The trend to legalize marijuana in a growing number of states across the country – as medical treatment and more recently simply to get high – inevitably created a conflict with federal laws listing cannabis as an illegal drug, Washington claiming that its prohibition trumped state authority regarding pot.
On Thursday, Uncle Sam blinked, sort of.
In a memo to US attorneys in the 50 states, Deputy Attorney General James Cole in effect says Washington will leave it to states to regulate individual marijuana use, recreationally or for medicinal purposes. As long as states “implement strong and effective regulatory and enforcement systems,” the federal government will not go after pot use deemed legal under state law, the memo declares.
So far, 18 states and the District of Columbia have legalized medical marijuana. In last year’s elections, voters in Colorado and Washington State approved recreational pot use, and Thursday’s announcement could set the stage for more states to legalize marijuana. Alaska is scheduled to vote on the question next year, and a few other states plan similar votes in 2016.
That seems to be a logical trend given the movement in public opinion.
In April, the Pew Research Center for the first time found majority support (52-45 percent) for legalizing marijuana – a noticeable 11 percent increase in support just since 2010, and a whopping rise since 1969 when Gallup found that 84 percent of those surveyed opposed legalization. Some 48 percent of Americans say they have tried marijuana, up from 38 percent a decade ago.
The recent Pew poll also found that a larger number of Americans – 60 percent – agree that “the federal government should not enforce federal laws prohibiting the use of marijuana in states where it is legal.”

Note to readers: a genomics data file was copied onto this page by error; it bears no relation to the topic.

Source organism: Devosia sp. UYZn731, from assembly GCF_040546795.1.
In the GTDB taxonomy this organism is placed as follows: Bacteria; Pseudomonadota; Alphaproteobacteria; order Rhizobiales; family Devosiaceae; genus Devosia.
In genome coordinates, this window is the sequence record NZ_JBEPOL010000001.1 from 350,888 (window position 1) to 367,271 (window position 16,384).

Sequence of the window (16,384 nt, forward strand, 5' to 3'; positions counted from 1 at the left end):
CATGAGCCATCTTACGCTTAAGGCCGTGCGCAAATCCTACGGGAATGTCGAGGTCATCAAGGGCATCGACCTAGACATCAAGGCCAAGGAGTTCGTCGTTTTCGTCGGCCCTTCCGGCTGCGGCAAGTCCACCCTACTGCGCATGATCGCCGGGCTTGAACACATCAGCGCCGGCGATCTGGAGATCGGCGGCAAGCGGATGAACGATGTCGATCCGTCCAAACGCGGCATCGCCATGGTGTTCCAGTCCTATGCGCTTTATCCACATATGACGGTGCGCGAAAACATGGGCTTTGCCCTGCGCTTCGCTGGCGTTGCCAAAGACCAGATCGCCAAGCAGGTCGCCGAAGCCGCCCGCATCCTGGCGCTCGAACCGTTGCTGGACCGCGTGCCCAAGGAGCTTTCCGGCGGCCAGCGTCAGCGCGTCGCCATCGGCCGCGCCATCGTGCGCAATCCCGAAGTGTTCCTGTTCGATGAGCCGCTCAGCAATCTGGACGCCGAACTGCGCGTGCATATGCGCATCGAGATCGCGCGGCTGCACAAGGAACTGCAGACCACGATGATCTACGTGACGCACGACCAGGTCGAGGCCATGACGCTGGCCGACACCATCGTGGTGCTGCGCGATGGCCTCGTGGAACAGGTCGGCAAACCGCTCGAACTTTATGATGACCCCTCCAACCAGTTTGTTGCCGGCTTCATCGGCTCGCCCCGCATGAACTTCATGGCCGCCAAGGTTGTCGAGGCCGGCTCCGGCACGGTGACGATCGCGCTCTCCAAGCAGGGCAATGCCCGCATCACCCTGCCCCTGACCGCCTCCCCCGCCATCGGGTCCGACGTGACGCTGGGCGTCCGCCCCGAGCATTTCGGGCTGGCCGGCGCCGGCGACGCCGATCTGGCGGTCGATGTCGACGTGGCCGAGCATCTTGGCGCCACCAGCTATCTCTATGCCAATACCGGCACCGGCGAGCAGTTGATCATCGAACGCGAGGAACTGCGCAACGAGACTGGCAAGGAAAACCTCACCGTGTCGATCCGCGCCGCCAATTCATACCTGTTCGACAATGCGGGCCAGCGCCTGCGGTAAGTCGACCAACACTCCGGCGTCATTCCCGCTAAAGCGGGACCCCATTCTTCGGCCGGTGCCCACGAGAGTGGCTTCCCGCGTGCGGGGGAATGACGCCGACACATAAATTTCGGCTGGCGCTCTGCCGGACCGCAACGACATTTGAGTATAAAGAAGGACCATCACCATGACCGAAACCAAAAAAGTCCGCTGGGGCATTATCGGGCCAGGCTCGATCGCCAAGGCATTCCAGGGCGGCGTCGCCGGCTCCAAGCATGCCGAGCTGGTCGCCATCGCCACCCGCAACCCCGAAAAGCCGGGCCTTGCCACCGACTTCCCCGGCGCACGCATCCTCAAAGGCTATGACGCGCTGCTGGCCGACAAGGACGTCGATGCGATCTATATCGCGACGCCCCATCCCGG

The Justice Department memo was not a big surprise. President Obama had signaled his position last December when he told Barbara Walters in an ABC News interview, “It would not make sense for us to see a top priority as going after recreational users in states that have determined that it’s legal.”
As with most things regarding the law and politics, the devil is in the details.
Officials in Colorado and Washington are working out the specifics of how to regulate the sale and personal use of marijuana. The new Colorado law allows municipalities to regulate retail sales of marijuana for recreational use. They can also decide to not allow such sales at all in their jurisdiction.
But the general enforcement attitude toward individuals possessing and using small amounts of pot seems relatively benign so far.
At Seattle’s recent annual Hempfest, police did not cite those smoking marijuana in public even though that remains technically illegal in Washington State. Instead, to those feeling the “munchies,” officers passed out bags of Doritos chips with friendly printed advice about following the law.
The Justice Department memo, on the other hand, is all business, reading more like a warning than political or legal capitulation.
“If state reinforcement efforts are not sufficiently robust … the federal government may seek to challenge the [state] regulatory scheme itself in addition to continuing to bring individual enforcement actions, including criminal prosecutions…,” it states.
Under the new guidelines, the federal government's top investigative priorities include preventing the distribution of marijuana to minors; preventing sales revenue from going to criminal enterprises, gangs and cartels; preventing state-authorized marijuana activity from being used as a cover or pretext for the trafficking of other illegal drugs or other illegal activity; preventing violence and the use of firearms in the cultivation and distribution of marijuana; preventing the growing of marijuana on public lands; and preventing the diversion of marijuana outside of states where it is legal under state law.
• The report includes material from the Associated Press.